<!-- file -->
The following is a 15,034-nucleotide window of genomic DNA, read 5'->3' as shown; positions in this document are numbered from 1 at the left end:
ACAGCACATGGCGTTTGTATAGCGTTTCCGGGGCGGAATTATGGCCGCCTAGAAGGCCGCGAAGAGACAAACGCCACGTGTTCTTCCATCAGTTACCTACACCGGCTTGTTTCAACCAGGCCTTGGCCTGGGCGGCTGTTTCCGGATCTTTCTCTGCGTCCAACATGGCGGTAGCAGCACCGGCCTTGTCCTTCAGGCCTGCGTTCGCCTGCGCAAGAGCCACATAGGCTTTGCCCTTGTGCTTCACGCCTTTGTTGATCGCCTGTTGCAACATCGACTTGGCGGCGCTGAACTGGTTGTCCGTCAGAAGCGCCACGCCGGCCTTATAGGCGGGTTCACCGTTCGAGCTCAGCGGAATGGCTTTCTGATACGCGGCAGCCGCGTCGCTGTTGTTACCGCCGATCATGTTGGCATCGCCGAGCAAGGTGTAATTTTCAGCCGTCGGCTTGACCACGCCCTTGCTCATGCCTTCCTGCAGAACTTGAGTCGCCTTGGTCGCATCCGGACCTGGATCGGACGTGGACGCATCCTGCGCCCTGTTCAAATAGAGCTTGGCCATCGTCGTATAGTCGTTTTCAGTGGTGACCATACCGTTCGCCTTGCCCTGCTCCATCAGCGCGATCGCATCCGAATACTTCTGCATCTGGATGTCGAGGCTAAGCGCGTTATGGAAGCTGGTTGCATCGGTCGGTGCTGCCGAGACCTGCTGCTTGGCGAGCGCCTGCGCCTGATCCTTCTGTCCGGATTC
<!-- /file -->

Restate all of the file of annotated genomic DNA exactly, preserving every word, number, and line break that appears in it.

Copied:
The following is a 15,034-nucleotide window of genomic DNA, read 5'->3' as shown; positions in this document are numbered from 1 at the left end:
ACAGCACATGGCGTTTGTATAGCGTTTCCGGGGCGGAATTATGGCCGCCTAGAAGGCCGCGAAGAGACAAACGCCACGTGTTCTTCCATCAGTTACCTACACCGGCTTGTTTCAACCAGGCCTTGGCCTGGGCGGCTGTTTCCGGATCTTTCTCTGCGTCCAACATGGCGGTAGCAGCACCGGCCTTGTCCTTCAGGCCTGCGTTCGCCTGCGCAAGAGCCACATAGGCTTTGCCCTTGTGCTTCACGCCTTTGTTGATCGCCTGTTGCAACATCGACTTGGCGGCGCTGAACTGGTTGTCCGTCAGAAGCGCCACGCCGGCCTTATAGGCGGGTTCACCGTTCGAGCTCAGCGGAATGGCTTTCTGATACGCGGCAGCCGCGTCGCTGTTGTTACCGCCGATCATGTTGGCATCGCCGAGCAAGGTGTAATTTTCAGCCGTCGGCTTGACCACGCCCTTGCTCATGCCTTCCTGCAGAACTTGAGTCGCCTTGGTCGCATCCGGACCTGGATCGGACGTGGACGCATCCTGCGCCCTGTTCAAATAGAGCTTGGCCATCGTCGTATAGTCGTTTTCAGTGGTGACCATACCGTTCGCCTTGCCCTGCTCCATCAGCGCGATCGCATCCGAATACTTCTGCATCTGGATGTCGAGGCTAAGCGCGTTATGGAAGCTGGTTGCATCGGTCGGTGCTGCCGAGACCTGCTGCTTGGCGAGCGCCTGCGCCTGATCCTTCTGTCCGGATTC